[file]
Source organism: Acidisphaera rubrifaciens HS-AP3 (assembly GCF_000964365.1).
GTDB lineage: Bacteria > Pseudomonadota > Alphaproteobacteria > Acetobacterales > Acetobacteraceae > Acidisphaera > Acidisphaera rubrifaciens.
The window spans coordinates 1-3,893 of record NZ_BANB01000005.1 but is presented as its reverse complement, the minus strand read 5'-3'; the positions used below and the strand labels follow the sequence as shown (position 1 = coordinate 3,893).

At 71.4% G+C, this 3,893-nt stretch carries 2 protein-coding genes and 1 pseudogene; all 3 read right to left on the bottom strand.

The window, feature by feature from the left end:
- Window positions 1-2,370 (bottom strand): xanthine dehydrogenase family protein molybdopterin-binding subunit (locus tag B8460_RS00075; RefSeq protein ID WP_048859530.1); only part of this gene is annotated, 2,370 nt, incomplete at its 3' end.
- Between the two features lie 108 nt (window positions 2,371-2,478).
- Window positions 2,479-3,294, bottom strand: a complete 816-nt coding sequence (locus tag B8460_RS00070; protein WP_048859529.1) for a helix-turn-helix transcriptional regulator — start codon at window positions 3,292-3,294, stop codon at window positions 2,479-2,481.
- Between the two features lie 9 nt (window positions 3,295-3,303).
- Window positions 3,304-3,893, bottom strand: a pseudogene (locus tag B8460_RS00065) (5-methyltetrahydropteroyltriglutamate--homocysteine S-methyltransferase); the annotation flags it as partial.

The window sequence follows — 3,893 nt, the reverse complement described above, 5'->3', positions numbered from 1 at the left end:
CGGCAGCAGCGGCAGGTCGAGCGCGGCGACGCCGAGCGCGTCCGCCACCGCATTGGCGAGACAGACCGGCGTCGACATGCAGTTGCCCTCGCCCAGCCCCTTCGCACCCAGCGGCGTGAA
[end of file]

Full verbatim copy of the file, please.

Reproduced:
Source organism: Acidisphaera rubrifaciens HS-AP3 (assembly GCF_000964365.1).
GTDB lineage: Bacteria > Pseudomonadota > Alphaproteobacteria > Acetobacterales > Acetobacteraceae > Acidisphaera > Acidisphaera rubrifaciens.
The window spans coordinates 1-3,893 of record NZ_BANB01000005.1 but is presented as its reverse complement, the minus strand read 5'-3'; the positions used below and the strand labels follow the sequence as shown (position 1 = coordinate 3,893).

At 71.4% G+C, this 3,893-nt stretch carries 2 protein-coding genes and 1 pseudogene; all 3 read right to left on the bottom strand.

The window, feature by feature from the left end:
- Window positions 1-2,370 (bottom strand): xanthine dehydrogenase family protein molybdopterin-binding subunit (locus tag B8460_RS00075; RefSeq protein ID WP_048859530.1); only part of this gene is annotated, 2,370 nt, incomplete at its 3' end.
- Between the two features lie 108 nt (window positions 2,371-2,478).
- Window positions 2,479-3,294, bottom strand: a complete 816-nt coding sequence (locus tag B8460_RS00070; protein WP_048859529.1) for a helix-turn-helix transcriptional regulator — start codon at window positions 3,292-3,294, stop codon at window positions 2,479-2,481.
- Between the two features lie 9 nt (window positions 3,295-3,303).
- Window positions 3,304-3,893, bottom strand: a pseudogene (locus tag B8460_RS00065) (5-methyltetrahydropteroyltriglutamate--homocysteine S-methyltransferase); the annotation flags it as partial.

The window sequence follows — 3,893 nt, the reverse complement described above, 5'->3', positions numbered from 1 at the left end:
CGGCAGCAGCGGCAGGTCGAGCGCGGCGACGCCGAGCGCGTCCGCCACCGCATTGGCGAGACAGACCGGCGTCGACATGCAGTTGCCCTCGCCCAGCCCCTTCGCACCCAGCGGCGTGAA